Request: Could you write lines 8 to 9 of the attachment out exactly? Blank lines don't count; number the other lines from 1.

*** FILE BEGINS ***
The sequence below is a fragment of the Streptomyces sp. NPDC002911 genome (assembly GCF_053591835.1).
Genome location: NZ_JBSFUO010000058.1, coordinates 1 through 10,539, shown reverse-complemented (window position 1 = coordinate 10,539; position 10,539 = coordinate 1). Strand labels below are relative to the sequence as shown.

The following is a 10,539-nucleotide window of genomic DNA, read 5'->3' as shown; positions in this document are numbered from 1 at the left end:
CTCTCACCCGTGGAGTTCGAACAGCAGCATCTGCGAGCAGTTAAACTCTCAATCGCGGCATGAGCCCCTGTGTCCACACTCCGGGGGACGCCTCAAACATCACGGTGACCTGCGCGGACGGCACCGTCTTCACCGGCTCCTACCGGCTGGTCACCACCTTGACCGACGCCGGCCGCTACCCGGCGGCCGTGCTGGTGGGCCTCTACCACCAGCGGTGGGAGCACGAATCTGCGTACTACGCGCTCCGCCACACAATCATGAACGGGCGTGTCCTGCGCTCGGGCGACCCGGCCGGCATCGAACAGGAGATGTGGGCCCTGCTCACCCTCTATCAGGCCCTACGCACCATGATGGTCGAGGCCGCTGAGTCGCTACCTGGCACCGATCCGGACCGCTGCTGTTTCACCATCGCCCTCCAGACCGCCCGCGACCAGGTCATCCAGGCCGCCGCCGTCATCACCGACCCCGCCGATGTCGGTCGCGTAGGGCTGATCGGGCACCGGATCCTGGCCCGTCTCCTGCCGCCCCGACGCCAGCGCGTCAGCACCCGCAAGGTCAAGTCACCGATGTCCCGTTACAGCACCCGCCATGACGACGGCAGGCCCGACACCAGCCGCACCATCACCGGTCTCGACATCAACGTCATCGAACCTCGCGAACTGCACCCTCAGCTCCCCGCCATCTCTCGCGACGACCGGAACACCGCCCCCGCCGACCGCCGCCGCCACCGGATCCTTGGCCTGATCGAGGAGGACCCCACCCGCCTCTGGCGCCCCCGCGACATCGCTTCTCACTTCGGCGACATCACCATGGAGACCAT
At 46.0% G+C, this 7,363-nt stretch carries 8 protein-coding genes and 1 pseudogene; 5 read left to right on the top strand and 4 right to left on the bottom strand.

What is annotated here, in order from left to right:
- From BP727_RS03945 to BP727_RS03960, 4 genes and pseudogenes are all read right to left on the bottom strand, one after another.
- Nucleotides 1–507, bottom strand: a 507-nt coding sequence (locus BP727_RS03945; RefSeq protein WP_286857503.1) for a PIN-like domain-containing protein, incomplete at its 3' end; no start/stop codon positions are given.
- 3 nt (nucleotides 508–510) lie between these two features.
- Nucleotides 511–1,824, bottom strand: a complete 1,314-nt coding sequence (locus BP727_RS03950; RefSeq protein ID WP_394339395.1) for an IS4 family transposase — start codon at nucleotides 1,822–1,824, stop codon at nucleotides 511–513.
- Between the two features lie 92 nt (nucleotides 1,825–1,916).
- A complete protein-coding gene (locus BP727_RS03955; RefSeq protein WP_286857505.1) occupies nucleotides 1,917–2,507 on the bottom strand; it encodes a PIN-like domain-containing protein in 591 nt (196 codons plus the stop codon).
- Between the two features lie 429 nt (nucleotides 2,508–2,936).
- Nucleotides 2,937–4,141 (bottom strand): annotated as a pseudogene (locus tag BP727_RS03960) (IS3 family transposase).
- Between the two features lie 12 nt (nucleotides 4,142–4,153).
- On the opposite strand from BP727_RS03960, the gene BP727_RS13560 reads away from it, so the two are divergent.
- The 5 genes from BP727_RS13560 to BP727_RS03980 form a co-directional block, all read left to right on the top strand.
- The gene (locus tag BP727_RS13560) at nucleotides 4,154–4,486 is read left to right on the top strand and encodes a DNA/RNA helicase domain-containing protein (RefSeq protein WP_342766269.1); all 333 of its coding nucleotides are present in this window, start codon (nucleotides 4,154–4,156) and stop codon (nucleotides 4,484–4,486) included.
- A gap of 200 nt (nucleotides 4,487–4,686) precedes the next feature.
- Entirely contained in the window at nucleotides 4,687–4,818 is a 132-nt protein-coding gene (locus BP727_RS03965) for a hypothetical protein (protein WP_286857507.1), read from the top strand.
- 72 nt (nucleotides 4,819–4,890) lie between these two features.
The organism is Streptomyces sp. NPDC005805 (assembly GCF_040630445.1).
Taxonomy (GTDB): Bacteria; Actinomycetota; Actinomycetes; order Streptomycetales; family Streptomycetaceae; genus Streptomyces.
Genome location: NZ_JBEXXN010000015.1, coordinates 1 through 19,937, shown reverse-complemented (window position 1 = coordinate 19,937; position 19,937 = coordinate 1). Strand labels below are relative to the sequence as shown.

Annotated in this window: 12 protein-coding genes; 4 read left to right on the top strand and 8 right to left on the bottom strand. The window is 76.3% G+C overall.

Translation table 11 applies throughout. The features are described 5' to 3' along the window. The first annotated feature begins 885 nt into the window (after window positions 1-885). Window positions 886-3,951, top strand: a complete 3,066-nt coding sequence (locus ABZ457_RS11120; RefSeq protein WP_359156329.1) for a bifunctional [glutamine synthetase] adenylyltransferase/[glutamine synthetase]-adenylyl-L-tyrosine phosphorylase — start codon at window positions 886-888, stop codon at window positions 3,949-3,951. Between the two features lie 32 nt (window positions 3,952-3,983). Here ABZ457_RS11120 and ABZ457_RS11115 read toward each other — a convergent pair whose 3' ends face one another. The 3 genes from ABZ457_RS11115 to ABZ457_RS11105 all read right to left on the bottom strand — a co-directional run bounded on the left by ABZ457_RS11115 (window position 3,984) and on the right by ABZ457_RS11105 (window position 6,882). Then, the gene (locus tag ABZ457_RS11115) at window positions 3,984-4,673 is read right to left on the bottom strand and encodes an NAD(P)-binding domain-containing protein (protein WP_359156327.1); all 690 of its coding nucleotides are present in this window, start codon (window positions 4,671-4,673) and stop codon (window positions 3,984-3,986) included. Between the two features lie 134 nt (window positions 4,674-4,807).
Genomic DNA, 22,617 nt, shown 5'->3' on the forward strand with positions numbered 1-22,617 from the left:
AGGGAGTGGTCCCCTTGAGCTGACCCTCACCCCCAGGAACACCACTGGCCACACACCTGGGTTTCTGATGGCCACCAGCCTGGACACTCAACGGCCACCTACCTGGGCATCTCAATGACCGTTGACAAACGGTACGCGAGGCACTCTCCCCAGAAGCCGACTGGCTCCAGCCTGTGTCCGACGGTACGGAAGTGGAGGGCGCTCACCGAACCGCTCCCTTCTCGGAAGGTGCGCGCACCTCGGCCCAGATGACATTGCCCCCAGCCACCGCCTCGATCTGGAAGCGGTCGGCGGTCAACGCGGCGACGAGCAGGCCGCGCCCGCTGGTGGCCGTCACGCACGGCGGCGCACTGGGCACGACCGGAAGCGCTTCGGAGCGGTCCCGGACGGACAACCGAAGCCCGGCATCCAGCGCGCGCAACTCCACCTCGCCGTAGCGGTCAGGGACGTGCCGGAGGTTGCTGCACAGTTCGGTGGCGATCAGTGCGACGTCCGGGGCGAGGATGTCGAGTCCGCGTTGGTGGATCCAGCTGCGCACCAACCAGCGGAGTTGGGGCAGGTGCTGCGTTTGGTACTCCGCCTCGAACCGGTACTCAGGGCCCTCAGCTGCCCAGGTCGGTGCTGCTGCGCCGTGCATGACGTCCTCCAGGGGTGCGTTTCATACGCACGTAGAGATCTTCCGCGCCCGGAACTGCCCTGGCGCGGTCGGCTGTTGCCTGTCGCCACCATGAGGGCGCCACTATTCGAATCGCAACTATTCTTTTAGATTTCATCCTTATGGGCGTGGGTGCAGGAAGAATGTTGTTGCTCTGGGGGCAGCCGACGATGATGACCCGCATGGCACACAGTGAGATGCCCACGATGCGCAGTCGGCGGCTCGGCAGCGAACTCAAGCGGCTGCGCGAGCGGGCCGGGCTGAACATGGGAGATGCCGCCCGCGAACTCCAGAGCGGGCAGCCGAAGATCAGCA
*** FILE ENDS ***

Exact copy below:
- Nucleotides 1–507, bottom strand: a 507-nt coding sequence (locus BP727_RS03945; RefSeq protein WP_286857503.1) for a PIN-like domain-containing protein, incomplete at its 3' end; no start/stop codon positions are given.
- 3 nt (nucleotides 508–510) lie between these two features.